The main therapeutic methods in TCM are Acupuncture, Acupressure, Herbs, and Diet.  Acupuncture works with meridians that flow through various parts of the body and connect each part.  Thin needles are inserted at these points to affect organs, systems, and energy flow, or qi (pronounced chee.)  Acupressure uses the same meridians and points, with fingertip pressure applied instead of needles.  Chinese herbs are prescribed to strengthen weak or deficient functions and/or to calm down organs and systems that are excessively functioning.  Herbal combinations are tailored to individual needs.  Dietary recommendations are based on the guidelines above, and use foods to support organs and system, and re-establish the balance of the body system as a whole.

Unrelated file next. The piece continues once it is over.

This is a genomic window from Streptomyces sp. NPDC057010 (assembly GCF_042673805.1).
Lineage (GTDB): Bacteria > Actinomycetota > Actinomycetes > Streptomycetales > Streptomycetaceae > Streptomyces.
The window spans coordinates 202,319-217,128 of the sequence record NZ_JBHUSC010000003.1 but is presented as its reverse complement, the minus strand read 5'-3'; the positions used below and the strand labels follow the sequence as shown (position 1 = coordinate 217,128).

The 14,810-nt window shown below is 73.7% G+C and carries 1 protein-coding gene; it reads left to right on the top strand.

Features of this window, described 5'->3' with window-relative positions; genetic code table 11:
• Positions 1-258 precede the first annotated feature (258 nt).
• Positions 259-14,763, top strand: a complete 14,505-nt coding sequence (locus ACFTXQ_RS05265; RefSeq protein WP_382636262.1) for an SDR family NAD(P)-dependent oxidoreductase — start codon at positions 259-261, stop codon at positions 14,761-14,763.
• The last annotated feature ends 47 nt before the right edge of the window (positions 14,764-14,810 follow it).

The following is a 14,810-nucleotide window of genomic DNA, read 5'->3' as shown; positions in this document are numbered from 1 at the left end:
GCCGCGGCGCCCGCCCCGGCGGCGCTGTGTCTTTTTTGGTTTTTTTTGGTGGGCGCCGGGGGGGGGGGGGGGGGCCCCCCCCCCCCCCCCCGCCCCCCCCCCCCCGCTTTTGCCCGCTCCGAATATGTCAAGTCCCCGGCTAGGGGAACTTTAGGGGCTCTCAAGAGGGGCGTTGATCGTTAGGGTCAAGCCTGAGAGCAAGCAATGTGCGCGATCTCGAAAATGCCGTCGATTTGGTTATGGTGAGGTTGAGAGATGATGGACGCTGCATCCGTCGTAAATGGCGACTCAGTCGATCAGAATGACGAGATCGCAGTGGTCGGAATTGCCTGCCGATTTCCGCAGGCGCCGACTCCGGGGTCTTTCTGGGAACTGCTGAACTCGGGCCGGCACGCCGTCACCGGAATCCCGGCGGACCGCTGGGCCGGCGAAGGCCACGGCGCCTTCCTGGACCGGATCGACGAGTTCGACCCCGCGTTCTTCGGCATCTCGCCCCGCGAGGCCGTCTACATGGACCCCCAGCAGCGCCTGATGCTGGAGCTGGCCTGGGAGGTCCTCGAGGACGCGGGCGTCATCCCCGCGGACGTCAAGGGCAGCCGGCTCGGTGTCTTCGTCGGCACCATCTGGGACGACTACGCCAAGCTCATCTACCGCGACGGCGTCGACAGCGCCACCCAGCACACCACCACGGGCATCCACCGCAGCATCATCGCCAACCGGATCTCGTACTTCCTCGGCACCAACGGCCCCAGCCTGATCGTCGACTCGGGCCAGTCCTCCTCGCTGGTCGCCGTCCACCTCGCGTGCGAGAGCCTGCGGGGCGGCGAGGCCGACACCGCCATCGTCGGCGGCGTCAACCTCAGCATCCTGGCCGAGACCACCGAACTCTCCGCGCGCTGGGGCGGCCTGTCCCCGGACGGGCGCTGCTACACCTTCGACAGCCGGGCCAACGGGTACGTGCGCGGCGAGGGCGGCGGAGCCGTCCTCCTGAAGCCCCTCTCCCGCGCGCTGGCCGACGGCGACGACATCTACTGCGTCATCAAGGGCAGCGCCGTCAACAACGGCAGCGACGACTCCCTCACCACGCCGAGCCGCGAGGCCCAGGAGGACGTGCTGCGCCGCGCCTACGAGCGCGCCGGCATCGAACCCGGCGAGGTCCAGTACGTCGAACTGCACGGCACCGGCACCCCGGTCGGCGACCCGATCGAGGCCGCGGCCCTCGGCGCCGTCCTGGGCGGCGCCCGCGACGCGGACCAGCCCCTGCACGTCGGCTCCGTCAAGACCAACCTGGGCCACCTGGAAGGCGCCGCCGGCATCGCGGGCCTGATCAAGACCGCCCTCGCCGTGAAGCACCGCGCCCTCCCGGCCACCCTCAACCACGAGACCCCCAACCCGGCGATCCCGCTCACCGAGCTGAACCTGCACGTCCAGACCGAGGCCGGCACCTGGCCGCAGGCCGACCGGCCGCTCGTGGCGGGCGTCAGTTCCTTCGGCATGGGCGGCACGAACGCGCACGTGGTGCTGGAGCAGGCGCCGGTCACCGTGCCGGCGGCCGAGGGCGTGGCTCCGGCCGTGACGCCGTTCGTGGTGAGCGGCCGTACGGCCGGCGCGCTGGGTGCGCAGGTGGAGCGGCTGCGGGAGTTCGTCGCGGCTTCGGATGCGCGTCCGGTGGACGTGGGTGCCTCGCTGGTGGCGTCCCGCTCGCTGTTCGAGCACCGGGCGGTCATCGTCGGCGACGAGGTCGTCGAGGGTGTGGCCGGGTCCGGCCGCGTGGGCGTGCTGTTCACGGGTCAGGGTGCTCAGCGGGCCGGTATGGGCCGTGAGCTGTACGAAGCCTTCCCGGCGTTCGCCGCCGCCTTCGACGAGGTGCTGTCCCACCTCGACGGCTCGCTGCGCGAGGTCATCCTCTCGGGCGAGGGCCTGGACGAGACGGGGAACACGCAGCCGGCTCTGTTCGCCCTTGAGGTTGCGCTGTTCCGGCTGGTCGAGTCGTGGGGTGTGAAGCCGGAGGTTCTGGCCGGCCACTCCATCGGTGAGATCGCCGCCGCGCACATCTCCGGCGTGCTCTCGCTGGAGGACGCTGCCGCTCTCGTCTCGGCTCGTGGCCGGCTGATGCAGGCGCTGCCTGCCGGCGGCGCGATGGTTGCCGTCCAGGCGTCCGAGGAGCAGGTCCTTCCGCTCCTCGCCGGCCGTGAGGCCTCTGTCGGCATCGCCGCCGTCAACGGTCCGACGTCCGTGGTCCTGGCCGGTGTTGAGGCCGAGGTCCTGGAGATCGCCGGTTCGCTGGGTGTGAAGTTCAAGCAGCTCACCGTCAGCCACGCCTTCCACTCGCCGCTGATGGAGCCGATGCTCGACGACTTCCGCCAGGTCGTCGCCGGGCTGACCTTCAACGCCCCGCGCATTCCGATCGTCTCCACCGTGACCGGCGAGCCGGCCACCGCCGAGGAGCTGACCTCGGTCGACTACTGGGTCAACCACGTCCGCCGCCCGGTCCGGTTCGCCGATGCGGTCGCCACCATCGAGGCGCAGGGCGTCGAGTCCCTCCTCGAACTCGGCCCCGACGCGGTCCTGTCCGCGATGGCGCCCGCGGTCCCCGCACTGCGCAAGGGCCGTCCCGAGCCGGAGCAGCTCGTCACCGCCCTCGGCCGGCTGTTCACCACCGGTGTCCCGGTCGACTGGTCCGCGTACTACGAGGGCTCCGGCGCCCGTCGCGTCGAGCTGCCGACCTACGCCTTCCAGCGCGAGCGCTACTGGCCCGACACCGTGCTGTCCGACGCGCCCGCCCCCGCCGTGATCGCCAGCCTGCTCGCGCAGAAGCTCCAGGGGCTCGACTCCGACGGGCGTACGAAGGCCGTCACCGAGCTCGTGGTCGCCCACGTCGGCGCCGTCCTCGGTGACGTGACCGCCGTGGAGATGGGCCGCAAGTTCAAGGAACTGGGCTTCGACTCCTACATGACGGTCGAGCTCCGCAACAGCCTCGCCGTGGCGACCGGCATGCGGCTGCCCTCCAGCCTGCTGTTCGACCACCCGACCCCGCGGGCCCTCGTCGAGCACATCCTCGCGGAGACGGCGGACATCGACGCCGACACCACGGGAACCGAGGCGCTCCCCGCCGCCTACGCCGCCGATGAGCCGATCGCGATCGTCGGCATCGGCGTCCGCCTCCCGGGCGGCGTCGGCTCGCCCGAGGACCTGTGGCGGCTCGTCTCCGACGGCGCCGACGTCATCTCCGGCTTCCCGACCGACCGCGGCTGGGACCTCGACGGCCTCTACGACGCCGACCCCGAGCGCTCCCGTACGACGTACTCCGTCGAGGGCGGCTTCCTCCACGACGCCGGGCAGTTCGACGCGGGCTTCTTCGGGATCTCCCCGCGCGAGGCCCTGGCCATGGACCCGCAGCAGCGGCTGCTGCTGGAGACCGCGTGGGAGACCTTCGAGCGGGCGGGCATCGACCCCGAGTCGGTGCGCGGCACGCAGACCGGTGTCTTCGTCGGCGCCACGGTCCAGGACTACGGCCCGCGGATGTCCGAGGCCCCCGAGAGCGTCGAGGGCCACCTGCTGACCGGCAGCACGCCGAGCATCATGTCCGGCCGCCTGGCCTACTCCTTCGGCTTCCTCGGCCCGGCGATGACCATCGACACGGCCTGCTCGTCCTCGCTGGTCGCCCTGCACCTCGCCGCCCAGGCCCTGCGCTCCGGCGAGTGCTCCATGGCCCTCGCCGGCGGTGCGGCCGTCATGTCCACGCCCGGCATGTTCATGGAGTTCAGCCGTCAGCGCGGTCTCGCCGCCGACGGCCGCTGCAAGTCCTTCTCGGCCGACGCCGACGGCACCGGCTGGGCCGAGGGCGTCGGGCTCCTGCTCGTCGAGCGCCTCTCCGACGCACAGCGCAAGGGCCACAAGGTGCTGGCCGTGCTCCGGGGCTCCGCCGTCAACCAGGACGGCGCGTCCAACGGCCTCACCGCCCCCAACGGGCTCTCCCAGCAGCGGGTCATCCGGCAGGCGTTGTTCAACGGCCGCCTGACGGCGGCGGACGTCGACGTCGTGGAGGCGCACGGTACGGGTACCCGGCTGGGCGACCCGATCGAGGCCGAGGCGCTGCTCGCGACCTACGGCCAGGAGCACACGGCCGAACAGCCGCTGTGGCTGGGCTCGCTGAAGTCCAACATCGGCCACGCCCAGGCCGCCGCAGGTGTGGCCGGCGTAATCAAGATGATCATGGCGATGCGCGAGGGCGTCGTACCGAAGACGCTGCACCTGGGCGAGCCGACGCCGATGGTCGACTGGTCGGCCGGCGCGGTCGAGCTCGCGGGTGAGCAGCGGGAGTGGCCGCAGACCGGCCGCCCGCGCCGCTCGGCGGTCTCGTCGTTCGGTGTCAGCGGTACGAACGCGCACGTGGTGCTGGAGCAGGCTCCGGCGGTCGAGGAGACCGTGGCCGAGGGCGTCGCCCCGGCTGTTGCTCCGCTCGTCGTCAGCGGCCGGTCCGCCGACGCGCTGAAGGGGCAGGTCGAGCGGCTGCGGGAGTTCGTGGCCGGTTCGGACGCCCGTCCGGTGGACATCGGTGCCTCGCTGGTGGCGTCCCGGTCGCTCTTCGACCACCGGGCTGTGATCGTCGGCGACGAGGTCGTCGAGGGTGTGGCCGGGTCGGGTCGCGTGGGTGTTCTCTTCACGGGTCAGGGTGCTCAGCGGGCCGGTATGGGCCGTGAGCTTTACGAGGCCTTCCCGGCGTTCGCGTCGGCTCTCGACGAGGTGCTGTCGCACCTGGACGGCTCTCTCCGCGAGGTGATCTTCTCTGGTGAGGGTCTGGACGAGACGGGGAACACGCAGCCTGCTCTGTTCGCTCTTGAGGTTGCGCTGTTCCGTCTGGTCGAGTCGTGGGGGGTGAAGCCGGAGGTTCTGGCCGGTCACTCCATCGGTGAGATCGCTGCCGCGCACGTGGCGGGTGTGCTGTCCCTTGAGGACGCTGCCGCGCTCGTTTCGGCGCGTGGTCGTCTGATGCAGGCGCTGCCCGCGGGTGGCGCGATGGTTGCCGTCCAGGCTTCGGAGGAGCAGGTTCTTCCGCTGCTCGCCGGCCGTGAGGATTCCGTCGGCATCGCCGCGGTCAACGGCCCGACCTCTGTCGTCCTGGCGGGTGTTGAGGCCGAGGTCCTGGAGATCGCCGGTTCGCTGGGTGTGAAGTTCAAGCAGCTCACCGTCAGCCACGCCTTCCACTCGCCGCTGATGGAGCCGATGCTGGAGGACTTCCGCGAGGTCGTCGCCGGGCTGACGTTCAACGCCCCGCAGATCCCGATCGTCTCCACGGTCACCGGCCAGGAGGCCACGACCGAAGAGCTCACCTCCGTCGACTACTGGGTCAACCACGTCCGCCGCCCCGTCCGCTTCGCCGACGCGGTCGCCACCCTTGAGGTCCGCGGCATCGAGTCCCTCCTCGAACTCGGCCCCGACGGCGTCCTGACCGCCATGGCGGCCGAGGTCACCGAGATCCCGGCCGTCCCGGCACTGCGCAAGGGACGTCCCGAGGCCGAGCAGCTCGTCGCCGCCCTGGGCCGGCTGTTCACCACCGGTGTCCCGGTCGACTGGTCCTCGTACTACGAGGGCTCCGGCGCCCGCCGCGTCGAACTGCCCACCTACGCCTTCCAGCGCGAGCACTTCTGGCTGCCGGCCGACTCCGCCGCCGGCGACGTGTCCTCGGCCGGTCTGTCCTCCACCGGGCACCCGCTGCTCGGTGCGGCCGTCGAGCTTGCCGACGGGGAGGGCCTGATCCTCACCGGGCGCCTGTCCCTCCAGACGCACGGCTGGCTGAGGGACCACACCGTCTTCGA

Acupuncture, acupressure, and food therapy are compatible with western medicine and all forms of holistic care.  Some herbs may negate homeopathic care.  Treatments and recommendations should be done only by a certified practitioner.

Healing Touch for Animals®

An energy-medicine modality, Healing Touch for Animals (HTA) combines philosophies, techniques, and applications to promote energy balance and healing, while providing physical, emotional, mental and instinctual stability.

It works on the physical, mental, emotional, and spiritual levels, and is used to help treat injuries, illnesses, surgeries, wounds, behavioral problems, and stress-related issues.

Influencing well-being through energy and intention, the goal of Healing Touch is to restore harmony and balance in the energy system to help the person to self-heal.